Our Threatened Freedom

Do We Have Equal Justice? (03:44)

R.J. Rushdoony


R.J. Rushdoony: 00:02 Do we have equal justice? This is R.J. Rushdoony with a report on our threatened freedom.

R.J. Rushdoony: 00:09 On October 1, 1981, the Equal Access to Justice Act went into effect. After many years of effort by small businesses, this measure was finally passed by Congress. Certainly, there were some serious evils that needed correcting. The federal bureaucracy could take a business man to court and even if the business man won his case, put him through the wringer or into bankruptcy because of legal expenses.

R.J. Rushdoony: 00:38 For example, a restaurant owner in Tulsa, Oklahoma in a labor department case refused to settle for $15,000.00 in fines. He fought the case and was vindicated. But his legal costs were over $30,000.00. A furniture manufacturer in Missouri fought a charge and won finally. But his attorney’s fees were several times the net worth of his factory. A woman in a small Pennsylvania town won a case against a federal agency, but her new business went under because of the heavy costs and the long legal delays.

R.J. Rushdoony: 01:17 The Equal Access to Justice Act requires the federal government to reimburse the legal fees and court costs of small businesses and individuals who prevail in civil cases with federal agencies. This act is a step in the right direction, but some very serious problems still remain. First, how can anyone be compensated for two to four years or more of a legal battle for survival? It involves costs other than legal fees. Financial and emotional costs, which can run high. Five and ten years after such a battle, the scars and costs are still there.

R.J. Rushdoony: 02:01 Second, the persons who really pay the legal fees and the court costs are the businesses and the individuals who win the case. They pay it in the form of taxes. Losing bureaucrats do not pay it out of their own pockets. They are not in the least penalized for having brought a wrongful action against someone. On the contrary, since they have nothing to lose, they on occasion punish the winning citizen by going after him again. Even when we win.

R.J. Rushdoony: 02:33 And when our court costs and legal fees are reimbursed to us, we are the losers because of the cost of time and the vulnerability to more attacks. When the state or the federal government loses, it bills us for the cost of our victory in the form of taxes. In other words, one way or another the state and the federal government turn everything into a game of Russian Roulette. One in which the gun is always at our head and they load the gun and pull the trigger. We do not have equal justice.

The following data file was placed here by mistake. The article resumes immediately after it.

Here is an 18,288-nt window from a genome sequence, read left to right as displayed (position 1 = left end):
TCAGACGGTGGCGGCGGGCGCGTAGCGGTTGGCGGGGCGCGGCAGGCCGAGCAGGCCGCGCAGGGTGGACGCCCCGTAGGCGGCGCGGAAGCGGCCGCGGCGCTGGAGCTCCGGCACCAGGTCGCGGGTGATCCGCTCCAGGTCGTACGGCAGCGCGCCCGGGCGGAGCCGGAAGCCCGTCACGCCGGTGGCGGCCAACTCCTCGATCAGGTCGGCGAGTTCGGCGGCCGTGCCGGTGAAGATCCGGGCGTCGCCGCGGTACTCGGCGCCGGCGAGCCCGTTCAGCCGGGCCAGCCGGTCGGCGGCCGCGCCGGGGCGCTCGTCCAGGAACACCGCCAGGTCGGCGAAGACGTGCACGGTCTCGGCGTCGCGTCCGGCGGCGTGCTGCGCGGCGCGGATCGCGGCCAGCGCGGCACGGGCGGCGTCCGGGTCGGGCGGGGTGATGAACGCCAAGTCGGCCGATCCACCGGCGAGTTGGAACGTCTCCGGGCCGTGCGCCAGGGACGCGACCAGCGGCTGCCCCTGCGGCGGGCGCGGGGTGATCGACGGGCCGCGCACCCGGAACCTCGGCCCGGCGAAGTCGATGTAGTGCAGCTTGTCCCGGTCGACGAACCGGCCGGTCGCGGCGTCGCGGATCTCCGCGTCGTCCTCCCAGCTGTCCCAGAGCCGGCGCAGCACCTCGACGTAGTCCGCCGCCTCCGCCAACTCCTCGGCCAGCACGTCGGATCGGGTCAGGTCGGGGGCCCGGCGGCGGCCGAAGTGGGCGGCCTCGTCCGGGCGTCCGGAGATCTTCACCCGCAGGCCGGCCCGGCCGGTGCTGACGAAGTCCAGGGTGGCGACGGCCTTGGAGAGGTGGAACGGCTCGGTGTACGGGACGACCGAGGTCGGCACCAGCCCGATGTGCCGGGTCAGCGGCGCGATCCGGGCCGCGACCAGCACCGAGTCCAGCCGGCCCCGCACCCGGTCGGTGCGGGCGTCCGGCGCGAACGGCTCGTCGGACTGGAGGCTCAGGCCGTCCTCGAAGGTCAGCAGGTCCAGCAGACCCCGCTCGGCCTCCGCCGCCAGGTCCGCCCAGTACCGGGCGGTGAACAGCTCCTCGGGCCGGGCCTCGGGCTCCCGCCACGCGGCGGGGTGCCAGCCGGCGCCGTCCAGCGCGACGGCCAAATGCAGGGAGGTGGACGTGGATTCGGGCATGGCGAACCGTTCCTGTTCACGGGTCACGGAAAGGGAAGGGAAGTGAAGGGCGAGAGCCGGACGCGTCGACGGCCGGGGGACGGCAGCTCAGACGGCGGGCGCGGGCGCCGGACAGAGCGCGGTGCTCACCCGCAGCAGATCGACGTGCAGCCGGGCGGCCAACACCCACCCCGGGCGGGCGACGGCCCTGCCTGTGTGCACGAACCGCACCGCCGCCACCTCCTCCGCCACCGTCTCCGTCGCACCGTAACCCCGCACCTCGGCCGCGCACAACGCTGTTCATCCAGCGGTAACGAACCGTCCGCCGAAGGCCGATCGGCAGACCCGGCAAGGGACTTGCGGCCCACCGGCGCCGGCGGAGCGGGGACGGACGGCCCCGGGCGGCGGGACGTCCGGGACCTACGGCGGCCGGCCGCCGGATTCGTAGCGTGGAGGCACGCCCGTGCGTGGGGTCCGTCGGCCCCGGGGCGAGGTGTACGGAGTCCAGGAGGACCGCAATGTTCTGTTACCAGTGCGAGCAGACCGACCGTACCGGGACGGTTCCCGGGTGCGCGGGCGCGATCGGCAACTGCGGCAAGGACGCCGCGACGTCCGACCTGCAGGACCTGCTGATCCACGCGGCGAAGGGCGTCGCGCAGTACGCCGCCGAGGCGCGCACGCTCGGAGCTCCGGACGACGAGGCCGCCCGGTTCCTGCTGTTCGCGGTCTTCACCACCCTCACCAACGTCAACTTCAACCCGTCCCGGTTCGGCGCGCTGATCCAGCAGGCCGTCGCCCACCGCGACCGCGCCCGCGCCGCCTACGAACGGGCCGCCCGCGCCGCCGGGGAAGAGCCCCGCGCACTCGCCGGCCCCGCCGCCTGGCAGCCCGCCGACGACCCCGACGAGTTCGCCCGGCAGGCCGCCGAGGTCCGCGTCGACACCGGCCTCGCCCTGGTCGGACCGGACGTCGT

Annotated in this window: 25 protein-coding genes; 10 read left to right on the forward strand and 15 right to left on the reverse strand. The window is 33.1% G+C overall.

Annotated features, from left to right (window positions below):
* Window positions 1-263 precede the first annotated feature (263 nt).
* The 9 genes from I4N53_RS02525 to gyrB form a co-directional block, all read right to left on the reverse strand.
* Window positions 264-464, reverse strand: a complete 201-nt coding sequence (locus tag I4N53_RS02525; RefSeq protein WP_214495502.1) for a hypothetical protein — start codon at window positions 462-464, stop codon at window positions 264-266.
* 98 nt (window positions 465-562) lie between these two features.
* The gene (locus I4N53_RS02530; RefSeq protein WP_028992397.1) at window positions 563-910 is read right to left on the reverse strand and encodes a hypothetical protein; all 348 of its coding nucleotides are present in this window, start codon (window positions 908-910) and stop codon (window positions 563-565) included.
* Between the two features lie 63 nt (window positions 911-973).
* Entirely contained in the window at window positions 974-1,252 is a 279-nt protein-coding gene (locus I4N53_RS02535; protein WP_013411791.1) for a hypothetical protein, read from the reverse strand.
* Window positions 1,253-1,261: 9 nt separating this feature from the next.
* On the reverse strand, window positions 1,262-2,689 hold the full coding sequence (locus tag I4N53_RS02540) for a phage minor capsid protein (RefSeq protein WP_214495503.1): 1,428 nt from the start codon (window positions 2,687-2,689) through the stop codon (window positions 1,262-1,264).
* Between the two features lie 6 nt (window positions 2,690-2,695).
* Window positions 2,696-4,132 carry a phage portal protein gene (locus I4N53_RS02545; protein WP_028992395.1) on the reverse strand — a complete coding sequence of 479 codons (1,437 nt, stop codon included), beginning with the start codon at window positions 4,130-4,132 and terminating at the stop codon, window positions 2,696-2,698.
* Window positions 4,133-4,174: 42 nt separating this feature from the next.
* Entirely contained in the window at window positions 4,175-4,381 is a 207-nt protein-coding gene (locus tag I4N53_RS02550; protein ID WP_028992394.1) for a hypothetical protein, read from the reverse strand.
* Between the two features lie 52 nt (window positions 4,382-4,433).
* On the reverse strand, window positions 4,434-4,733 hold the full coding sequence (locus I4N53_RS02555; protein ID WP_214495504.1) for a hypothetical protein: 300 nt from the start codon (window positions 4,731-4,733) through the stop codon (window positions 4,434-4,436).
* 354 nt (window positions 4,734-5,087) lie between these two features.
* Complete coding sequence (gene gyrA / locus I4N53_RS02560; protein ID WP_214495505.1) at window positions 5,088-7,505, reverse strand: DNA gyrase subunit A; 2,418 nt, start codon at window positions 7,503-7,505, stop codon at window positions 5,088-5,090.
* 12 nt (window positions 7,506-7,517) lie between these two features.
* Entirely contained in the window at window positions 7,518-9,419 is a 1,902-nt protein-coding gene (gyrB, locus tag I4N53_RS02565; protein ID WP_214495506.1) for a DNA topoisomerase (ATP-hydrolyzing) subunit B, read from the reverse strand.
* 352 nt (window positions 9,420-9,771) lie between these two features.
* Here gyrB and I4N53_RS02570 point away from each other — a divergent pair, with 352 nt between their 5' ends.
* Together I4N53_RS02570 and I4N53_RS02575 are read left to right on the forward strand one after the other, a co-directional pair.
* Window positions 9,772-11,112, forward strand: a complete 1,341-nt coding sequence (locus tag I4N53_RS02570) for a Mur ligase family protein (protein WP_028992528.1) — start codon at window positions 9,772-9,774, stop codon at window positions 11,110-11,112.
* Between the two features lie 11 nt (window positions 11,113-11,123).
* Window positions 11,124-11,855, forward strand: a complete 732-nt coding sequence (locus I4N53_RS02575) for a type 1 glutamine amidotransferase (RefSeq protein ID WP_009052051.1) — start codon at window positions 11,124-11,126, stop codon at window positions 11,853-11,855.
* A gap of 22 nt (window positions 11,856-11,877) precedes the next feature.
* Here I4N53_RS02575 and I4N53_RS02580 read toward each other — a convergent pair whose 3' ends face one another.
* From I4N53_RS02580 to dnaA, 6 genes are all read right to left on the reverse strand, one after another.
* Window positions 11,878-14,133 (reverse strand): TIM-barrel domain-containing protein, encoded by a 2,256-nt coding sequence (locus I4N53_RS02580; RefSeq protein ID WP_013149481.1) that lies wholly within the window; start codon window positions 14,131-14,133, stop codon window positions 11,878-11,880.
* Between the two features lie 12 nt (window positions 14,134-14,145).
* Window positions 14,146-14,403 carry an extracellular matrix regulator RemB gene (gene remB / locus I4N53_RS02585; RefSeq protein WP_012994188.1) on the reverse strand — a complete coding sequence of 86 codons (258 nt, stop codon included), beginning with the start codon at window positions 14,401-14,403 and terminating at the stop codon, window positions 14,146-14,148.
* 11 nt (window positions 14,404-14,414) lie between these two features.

R.J. Rushdoony: 03:06 Our courts are state and federal courts, and promotion or advancement for judges comes by pleasing the powers of state. Most of the cases heard by the U.S. Supreme Court are heard on appeal from some agency or officer of the state or our federal governments. The Equal Act says the Justice Act of 1981 was indeed a step in the right direction, but we need several more steps and a mile or two to rectify the imbalance of justice.

R.J. Rushdoony: 03:38 This has been R.J. Rushdoony with a report on our threatened freedom.

Rev. R.J. Rushdoony (1916–2001), was a leading theologian, church/state expert, and author of numerous works on the application of Biblical law to society. He started the Chalcedon Foundation in 1965.  His Institutes of Biblical Law (1973) began the contemporary theonomy movement which posits the validity of Biblical law as God’s standard of obedience for all. He therefore saw God’s law as the basis of the modern Christian response to the cultural decline, one he attributed to the church’s false view of God’s law being opposed to His grace. This broad Christian response he described as “Christian Reconstruction.”  He is credited with igniting the modern Christian school and homeschooling movements in the mid to late 20th century. He also traveled extensively lecturing and serving as an expert witness in numerous court cases regarding religious liberty. Many ministry and educational efforts that continue today, took their philosophical and Biblical roots from his lectures and books.

Learn more about R.J. Rushdoony by visiting: https://chalcedon.edu/founder